But that doesn’t stop her from making the trip from her home on the dusty outskirts of Ciudad Juarez, Mexico, a key battleground in Mexico’s drug wars, to El Paso, Texas, where she attends high school.
El Paso school a haven along violent border, by Emanuella Grinberg, cnn.com, May 20, link
UPDATE: Straus, in a self confessed u-turn says Dunnam’s P.O.O. is not valid. Dunnam responds by telling press the outcome is “extremely disappointing” and accuses Straus of being in the pocket of the Republican establishment. Also, Rep. McCall says he has no regrets setting the Voter ID bill ahead of other issues on the Calendar, like TDI and TWIA. Chubbing continues….
UPDATE: House Republican Caucus leader, Larry Taylor accuses the Democrats of throwing a “hissy fit” and behaving like “kids.” He added that Republicans will not do any deals to speed up the Calendar.
State Rep Richard Pena Raymond, D-Laredo, just gave a tear-laden speech outlining why he, along with other Democrats, will continue to choke up the Calendar.
Democrats have been “chubbing” – talking at length in order to take up time – since Friday in order to kill Senate Bill 362 – the Voter ID bill, which must be heard by midnight tonight to be further considered this session.
“We’ll continue to [stall/chub/talk] today until midnight,” Raymond said calling SB 362 a “voter suppression bill.”
Raymond dismissed the notion that the Democrats tactics were partisan: “On this issue I don’t give a wit about the Democratic party.” Instead, Raymond said it was about the right to vote and told several stories about how as a young child he had witnessed voter suppression and how his father had had to pay poll tax – which he believed was a deliberate ploy to discourage minorities from voting.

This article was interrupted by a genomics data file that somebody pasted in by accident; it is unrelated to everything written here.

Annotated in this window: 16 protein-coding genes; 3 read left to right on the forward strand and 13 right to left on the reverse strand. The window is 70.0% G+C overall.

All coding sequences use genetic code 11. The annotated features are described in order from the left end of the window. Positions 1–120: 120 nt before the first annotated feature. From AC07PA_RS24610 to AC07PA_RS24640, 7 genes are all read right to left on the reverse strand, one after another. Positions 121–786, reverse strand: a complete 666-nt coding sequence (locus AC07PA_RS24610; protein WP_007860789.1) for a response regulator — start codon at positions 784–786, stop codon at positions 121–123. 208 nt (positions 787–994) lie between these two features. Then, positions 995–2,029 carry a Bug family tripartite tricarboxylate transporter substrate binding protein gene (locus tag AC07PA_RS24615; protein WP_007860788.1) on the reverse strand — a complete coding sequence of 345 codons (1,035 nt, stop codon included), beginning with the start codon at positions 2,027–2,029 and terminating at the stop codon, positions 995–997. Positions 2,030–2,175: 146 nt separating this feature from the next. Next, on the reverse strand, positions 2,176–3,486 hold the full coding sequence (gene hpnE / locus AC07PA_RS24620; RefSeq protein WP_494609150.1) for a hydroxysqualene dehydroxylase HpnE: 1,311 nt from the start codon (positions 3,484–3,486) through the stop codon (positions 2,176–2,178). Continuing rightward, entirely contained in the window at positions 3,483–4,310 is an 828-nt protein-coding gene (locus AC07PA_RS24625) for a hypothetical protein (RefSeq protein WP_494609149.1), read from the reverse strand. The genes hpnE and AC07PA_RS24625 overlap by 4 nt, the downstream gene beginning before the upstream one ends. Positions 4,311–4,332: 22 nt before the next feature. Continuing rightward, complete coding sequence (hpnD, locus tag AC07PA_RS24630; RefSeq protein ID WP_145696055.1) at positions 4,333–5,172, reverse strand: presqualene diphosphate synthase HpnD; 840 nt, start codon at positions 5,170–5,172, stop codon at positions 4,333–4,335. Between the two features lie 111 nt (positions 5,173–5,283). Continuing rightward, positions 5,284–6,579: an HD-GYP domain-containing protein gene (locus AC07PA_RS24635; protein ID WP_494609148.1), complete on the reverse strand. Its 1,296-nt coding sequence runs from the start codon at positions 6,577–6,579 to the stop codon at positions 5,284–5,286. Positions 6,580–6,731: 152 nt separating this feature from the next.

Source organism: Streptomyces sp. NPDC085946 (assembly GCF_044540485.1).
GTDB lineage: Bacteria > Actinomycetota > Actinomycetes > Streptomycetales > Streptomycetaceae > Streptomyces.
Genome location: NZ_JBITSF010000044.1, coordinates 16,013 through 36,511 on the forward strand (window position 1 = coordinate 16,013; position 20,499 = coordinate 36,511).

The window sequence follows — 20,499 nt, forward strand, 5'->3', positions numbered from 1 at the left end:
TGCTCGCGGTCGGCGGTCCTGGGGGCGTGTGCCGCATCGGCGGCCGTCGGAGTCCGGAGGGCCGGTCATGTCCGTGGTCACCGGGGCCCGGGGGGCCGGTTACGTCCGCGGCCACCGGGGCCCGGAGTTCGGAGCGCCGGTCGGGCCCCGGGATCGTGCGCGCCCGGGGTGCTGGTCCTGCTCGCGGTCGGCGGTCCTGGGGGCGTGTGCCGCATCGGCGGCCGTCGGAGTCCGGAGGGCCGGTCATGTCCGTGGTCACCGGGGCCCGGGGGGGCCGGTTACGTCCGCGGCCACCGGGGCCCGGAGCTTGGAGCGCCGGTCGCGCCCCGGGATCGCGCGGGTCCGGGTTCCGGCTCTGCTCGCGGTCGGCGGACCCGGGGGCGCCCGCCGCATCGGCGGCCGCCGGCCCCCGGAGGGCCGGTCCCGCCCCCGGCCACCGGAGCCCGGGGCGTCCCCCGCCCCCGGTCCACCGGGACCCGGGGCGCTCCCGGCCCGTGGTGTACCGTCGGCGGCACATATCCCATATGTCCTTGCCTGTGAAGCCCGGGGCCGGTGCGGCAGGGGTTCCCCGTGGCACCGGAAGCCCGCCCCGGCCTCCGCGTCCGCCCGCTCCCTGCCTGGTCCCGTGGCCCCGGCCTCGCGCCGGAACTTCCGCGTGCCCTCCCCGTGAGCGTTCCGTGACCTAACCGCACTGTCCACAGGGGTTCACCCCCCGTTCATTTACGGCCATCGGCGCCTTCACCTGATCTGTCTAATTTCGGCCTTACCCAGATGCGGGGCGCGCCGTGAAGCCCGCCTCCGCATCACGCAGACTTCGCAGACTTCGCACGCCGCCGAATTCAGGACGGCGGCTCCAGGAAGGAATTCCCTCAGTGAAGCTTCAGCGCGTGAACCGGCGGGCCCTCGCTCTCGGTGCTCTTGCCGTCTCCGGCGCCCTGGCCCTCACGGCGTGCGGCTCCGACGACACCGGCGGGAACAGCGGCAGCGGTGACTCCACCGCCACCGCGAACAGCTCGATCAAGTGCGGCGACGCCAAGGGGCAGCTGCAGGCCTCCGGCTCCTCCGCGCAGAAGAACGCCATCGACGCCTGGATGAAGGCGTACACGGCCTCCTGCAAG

Raymond’s eyes welled up when he reference Sonia Sotomayor’s recent nomination to the U.S. Supreme Court by President Barack Obama.
The chubbing has begun again, the Dems continuing to use the Local and Consent Calendar as a de facto blocker bill. However state Rep Jim Dunnam, D-Waco believes that he has a legitimate point of order against SB 362 – if so, the bill would be ineligible for consideration.
Dunnam just came over to the press gallery and said that if Straus were to rule in favor of the Point of Order, “then we’re done” – ie the chubbing will cease and the House can get back to business.
Candelario Barragan, a math teacher from El Dorado High school, was honored this morning in the Texas House with HR 2369
State Rep Joe Moody praised him for earning the Milken Family Foundation National Educator Award – the an “Oscar” in the world of teaching.
“In a time when we talk too much about tests, has focused on the whole child,” Moody said.
Read the whole resolution after the jump.
–Ben Wright Read the rest of this entry »